The W. Scott McLucas Studio Theatre
Directed by Tim Ruddy
Saturday, March 2 at 8pm
Sunday, March 3 at 3pm
It’s the Dublin Lockout of 1913,* and Ayamonn Breydon, a Protestant laborer and strike leader with poetic aspirations, fights alongside his fellow workers while struggling with his own personal and religious conflicts. The lockout and family expectations threaten his romance with the Catholic Sheila. Inundated with contradicting opinions from the people in his life, Ayamonn strives to be true to his own identity and beliefs.
After a few less popular experimental works, O’Casey found critical and commercial success again with Red Roses for Me. Protagonist Ayamonn Breydon is often considered to be a loosely-drawn self-portrait, and the character addresses a number of personal dilemmas in addition to political storylines. Critics praise this work for its lyrical language and use of symbolism. Red Roses for Me premiered in Dublin in 1943 during a period of labor disputes that made the play’s focus on the events of 1913 particularly timely.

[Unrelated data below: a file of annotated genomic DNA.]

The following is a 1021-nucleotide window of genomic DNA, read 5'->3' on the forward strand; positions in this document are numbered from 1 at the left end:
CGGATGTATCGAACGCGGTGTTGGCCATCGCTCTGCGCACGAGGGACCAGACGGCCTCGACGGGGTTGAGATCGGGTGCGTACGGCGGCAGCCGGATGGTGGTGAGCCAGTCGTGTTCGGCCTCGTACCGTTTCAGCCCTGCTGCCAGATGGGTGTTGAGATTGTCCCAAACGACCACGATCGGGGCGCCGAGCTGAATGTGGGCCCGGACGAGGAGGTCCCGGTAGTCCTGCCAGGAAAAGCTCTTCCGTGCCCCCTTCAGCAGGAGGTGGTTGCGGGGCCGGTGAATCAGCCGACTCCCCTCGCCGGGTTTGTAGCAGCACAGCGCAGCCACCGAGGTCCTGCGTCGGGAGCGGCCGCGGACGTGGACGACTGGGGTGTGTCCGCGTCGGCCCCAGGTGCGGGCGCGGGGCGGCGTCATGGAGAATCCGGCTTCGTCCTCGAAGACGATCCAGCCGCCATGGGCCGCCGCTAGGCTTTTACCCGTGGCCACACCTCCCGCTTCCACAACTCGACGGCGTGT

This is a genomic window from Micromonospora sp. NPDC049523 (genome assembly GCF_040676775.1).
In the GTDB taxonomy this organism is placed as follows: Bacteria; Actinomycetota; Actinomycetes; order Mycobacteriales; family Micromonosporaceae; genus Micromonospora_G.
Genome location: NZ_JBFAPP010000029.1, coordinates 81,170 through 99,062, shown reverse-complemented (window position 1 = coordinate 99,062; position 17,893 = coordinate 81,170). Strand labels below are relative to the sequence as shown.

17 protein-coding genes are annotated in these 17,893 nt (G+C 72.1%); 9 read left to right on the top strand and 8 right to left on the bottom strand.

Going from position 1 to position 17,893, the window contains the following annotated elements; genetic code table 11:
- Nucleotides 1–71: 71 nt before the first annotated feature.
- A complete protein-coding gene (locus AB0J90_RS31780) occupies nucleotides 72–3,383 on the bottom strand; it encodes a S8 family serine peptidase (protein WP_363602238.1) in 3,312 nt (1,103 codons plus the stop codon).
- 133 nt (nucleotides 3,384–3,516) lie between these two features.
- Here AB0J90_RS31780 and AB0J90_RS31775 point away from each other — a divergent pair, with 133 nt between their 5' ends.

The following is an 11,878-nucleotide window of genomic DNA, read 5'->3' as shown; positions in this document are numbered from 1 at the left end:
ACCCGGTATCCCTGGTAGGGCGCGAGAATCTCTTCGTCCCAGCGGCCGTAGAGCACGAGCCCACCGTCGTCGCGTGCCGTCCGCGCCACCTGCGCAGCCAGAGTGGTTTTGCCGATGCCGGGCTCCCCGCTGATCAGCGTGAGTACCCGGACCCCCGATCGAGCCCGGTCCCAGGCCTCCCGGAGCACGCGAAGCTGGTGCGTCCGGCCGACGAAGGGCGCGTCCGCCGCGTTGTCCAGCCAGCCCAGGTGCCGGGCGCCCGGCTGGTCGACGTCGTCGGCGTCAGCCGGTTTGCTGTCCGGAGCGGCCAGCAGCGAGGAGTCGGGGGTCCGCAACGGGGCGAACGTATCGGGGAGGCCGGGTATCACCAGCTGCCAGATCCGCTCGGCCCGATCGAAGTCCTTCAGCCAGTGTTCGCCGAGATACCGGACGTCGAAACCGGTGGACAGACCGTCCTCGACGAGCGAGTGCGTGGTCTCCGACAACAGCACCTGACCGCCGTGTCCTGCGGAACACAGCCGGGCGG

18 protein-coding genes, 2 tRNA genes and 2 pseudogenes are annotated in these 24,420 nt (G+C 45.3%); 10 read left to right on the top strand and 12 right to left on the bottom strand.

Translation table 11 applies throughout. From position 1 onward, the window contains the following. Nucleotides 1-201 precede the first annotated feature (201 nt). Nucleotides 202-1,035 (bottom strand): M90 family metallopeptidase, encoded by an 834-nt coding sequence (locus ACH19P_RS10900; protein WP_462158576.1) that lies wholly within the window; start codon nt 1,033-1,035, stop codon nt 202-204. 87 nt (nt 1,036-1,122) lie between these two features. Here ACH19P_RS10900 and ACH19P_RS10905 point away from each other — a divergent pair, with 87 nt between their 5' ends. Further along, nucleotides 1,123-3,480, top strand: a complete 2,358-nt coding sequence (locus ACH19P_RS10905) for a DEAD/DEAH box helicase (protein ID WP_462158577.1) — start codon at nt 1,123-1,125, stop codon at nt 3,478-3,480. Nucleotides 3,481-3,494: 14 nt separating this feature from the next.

*The Dublin Lockout of 1913 was one of the largest industrial protests in Irish History, with 20,000 workers striking against 300 employers. Sean O’Casey was an active participant in the labor movement, and he served as Secretary of the Irish Citizen Army, a paramilitary organization that defended striking workers against the police. Before the strike, Dublin’s unskilled worker population was plagued with poverty and suffered horrible working conditions. When workers tried to unionize, employers retaliated by locking them out. The Lockout lasted for seven months before starving workers returned to work, signing pledges not to join the union. Although the 1913 strike was temporarily unsuccessful, it set a precedent for worker solidarity in Ireland that increased bargaining power and union strength over time.
All readings are free to attend. Invitations were sent via email. To request an invitation, call the Irish Rep box office at 212-727-2737.